Anorexia Nervosa: Abnormally Low Body Weight and Fear of Gaining Weight

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Updated: Apr 18, 2020
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Anorexia Nervosa: Abnormally Low Body Weight and Fear of Gaining Weight essay

“”Anorexia Nervosa is an eating disorder that has abnormally low body weight and fear of gaining weight. People with anorexia care about what others think of them. Society plays a key role to people who have anorexia because; they put very thin people on the cover of magazines and advertisement. This causes individuals with anorexia to feel, un-pretty, rejected, and fat. This is all based on what the media puts out to the world. (works cited: 1). “”People with anorexia tend to show tend to show compulsive behaviors, may have may become obsessed with food, and often show behaviors consistent with other addictions in their efforts to overly control their food intake and weight. (works cited: # 2).

Some physical symptoms of anorexia nervosa include the following; thin appearance, fatigue, insomnia, dizziness or fainting, bluish discoloration of the fingers, hair falling out or thinning, low blood pressure, dehydration, etc. Emotional and Behavioral symptoms include the following; frequently skipping meals or refusing to eat, have eating schedules like spitting food out after chewing, lying about how much they’ve eaten, social withdrawal, binging foods, etc. (works cited: #1).

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Julie will need to get a referral from her primary care provider to see a psychologist. She will also need to see a psychiatrist to get her mind in a healthy state. Julie will also need to see a nutritionist to get an evaluation and a healthy meal plan. The psychiatrist can then determine how to best treat Julie. It is recommended that Julie seeks therapy as well as her family. Because Julie has severe anorexia nervosa, she will need to be admitted into a hospital so that she can be monitored daily. Because of Julie’s condition, she will have to eat small amounts of foods that have high energy density. 1200 calories would be the starting point for Julie. Julie will have to get fed through a feeding tube because of her weight. As Julie becomes more comfortable with eating, she should gradually increase energy intake. (Works Cited: 1,2,3,4,5).

Outpatients should be weighed weekly and inpatients daily. Weight gain of 1 to 3 pounds is safe for an anorexia nervosa patient. Healthy weight gain is the main focus of treatment for anorexia patients.. Treatment can take up to a few months to seven or several years. If Julie participates and following the orders given to her by her care team, she should be able to recover almost fully in one year. “”Because of the plethora list of complications anorexia causes, one may need frequent monitoring of vital signs, hydration level, and electrolytes, as well as related physical conditions. Severe cases of anorexia require hospitalization and a feeding tube. (works cited #4). Julie and her family must monitor Julie’s vital signs, electrolytes, and hydration level. Julie and her family must keep up with her diet plan, and other treatments. (works cited #5).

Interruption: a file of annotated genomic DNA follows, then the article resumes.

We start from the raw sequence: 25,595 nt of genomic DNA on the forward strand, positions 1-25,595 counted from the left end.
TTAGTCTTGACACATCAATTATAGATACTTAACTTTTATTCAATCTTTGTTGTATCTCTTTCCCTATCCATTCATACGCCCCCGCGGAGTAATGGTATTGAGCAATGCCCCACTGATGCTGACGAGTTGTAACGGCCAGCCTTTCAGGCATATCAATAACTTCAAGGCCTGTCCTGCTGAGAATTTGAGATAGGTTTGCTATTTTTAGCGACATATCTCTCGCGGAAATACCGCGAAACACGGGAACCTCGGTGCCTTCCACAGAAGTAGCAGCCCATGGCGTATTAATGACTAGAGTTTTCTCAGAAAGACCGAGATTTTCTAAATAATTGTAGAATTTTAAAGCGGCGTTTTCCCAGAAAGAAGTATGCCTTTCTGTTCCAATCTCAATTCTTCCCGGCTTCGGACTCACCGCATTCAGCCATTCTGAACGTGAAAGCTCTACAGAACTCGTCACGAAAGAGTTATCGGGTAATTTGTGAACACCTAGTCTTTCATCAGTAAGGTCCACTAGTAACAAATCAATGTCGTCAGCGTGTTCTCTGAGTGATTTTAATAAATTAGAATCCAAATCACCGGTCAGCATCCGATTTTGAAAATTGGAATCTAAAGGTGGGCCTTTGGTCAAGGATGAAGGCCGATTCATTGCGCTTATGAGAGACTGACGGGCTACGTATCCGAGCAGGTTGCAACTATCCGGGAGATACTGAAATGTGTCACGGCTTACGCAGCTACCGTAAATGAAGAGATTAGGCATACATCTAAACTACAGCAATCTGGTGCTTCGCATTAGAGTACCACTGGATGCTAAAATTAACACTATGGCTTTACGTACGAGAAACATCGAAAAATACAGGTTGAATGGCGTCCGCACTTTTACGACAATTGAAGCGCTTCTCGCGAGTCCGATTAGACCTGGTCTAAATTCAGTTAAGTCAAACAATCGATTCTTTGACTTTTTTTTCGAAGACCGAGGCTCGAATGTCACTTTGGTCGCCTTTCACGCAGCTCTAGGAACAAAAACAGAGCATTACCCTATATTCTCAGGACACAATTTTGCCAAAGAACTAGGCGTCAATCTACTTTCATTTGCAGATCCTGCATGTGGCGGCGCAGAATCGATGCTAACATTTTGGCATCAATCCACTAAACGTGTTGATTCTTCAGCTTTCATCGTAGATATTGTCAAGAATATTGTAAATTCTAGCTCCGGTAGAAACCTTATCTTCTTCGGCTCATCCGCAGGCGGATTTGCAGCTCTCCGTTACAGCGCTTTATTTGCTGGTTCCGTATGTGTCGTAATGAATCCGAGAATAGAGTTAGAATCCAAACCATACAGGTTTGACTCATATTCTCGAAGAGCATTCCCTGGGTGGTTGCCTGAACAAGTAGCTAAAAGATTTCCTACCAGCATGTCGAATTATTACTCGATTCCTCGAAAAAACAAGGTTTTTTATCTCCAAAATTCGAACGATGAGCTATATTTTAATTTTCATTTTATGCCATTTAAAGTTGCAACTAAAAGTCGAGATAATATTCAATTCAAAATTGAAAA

Anorexia has the highest mortality rate of 6% among psychiatric conditions. Suicide is one of the causes of death in people with anorexia. Most patients who die with anorexia nervosa, die from medical complications such as an imbalance of electrolytes, and cardiac arrest. Early diagnosis of anorexia can improve the prognosis. It is estimated that 20% of people with anorexia remain chronically ill from the condition. Many people will require ongoing treatment for anorexia for several months up to a lifetime. The longer the disease goes on, the longer the treatment. (works cited #5).

Works Cited

1.) The Clinic, M. (2018, February 20). Anorexia nervosa. Retrieved from

2.) Anorexia Nervosa Signs, Symptoms, Tips & Treatment. (n.d.). Retrieved from

3.) Whitney, E. (2017). Chapter 9 Weight Management: Overweight, Obesity, & Underweight. In Understanding Nutrition (15th ed., pp. 253-256). United States, LA: Cengage.

4.) Epocrates, E. (2018, June 7). Anorexia Nervosa: Practice Essentials, Background, Pathophysiology. Retrieved from

5.) Clinic, M. (2018, February 20). Anorexia nervosa. Retrieved from

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Anorexia Nervosa: Abnormally Low Body Weight and Fear of Gaining Weight. (2020, Apr 18). Retrieved from